Celebrate National Park Week 2018!

Glacier National Park Logan Pass summerA view of the mountains at the continental divide at Glacier National Park's Logan Pass.
Michele Firpo-Cappiello

Logan Pass, at the Continental Divide in Glacier National Park, Montana.

From sea to shining sea, Americans can enjoy free park admission and a host of cool activities.

National Park Week 2018 is April 21 through 29, and we have good news, not-so-good news, and not-so-bad news for national park lovers. The good news is: Free admission on Saturday, April 21! The not-so-good news: Park fees will rise on June 1. The not-so-bad news: Fees will not rise as much as had been proposed and discussed earlier this year; they’ll rise only $5 at 66 National Park Service sites. Here’s what’s happening:

FREE ADMISSION ON APRIL 21

National Park Week 2018’s theme is “Park Stars” - including the night skies overhead, iconic park landmarks, and “superstar volunteers.” The day that will attract the most attention and visitors is a fee-free day on Saturday April 21. National Park Week also overlaps with National Volunteer Week and the 48th annual Earth Day (April 22), making this coming weekend an excellent time to get to know a national park, forest, historical park, or other NPS site better.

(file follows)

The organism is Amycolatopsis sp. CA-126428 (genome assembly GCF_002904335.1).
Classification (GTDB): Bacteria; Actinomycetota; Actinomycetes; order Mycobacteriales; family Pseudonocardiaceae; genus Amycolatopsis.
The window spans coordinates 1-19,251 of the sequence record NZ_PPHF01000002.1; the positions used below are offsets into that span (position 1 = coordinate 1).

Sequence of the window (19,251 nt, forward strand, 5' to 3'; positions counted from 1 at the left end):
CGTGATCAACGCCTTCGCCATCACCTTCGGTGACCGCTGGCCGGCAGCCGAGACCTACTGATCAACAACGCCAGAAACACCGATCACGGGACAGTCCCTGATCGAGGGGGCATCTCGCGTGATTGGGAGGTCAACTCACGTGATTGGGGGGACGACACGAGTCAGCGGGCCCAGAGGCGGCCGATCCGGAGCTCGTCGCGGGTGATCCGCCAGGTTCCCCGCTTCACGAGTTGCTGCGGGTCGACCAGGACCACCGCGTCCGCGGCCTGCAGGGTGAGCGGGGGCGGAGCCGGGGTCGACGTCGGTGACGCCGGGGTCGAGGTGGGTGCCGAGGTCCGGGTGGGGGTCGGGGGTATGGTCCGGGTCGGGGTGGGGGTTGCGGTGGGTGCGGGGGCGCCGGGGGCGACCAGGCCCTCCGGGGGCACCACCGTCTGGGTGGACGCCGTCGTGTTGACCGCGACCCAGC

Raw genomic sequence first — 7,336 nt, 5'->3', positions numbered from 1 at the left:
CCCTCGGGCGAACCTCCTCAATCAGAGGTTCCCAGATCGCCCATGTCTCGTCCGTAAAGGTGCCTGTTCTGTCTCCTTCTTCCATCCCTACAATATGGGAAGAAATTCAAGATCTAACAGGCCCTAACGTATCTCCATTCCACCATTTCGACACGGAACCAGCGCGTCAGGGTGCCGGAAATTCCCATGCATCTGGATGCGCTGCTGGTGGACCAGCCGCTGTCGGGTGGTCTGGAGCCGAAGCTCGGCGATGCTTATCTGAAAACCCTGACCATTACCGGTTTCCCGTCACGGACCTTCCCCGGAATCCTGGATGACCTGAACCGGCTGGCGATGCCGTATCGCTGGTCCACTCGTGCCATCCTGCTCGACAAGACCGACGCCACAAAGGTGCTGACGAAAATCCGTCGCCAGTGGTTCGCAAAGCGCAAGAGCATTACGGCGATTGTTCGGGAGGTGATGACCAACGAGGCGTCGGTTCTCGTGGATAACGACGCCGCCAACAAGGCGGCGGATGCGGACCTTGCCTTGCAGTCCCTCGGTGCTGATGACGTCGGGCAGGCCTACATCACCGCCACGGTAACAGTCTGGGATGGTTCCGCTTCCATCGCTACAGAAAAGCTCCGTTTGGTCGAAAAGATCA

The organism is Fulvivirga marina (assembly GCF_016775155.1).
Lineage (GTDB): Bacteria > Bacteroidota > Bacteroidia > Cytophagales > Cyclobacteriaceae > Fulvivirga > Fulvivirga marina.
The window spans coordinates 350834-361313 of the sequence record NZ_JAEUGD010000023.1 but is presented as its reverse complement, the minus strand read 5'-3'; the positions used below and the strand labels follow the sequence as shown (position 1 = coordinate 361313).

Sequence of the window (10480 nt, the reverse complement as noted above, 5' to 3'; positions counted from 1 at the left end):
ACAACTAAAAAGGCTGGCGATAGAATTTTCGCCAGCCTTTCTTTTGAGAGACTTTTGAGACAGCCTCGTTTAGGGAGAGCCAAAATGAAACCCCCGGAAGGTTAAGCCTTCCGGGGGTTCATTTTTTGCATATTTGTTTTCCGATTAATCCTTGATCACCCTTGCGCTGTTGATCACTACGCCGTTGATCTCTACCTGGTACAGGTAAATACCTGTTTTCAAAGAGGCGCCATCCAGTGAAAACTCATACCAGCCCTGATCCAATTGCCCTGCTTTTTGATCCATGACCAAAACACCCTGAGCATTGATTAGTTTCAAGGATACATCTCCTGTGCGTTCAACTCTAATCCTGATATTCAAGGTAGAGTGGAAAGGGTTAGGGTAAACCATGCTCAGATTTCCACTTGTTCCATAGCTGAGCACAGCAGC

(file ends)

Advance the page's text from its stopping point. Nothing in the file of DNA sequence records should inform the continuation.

NATIONAL JUNIOR RANGER DAY

Saturday April 21 also happens to be National Junior Ranger Day, allowing kids to participate in hands-on learning and activities and earn a Junior Ranger badge and ranger hat. The Junior Ranger program is actually available just about any day that a park is open, and it's one of the finest examples of the National Park Service mission at its best: Rangers engage with kids to teach them the basics of park ecology, wildlife, geology, and Native American history and culture, often inspiring a lifetime love of the national park experience.

GOOD NEWS ABOUT PARK FEES

On June 1, entrance fees (7-day entry per vehicle) at 66 parks will rise by $5. While park lovers, including Budget Travel, are relieved that fees will not rise to the $70 that had been proposed earlier this year, we do appreciate that park fees alone, no matter how high, cannot possibly fund the NPS’s backlog of repairs and upgrades and support the growing popularity of our national parks.

FIND YOUR PARK

We love the Find Your Park program (findyourpark.com), a collaboration between the National Park Service and the National Park Foundation. We also unblushingly recommend our own coverage, including national park guides, photo galleries, and news that we hope will inspire and empower you to get out there and discover all the NPS has to offer.

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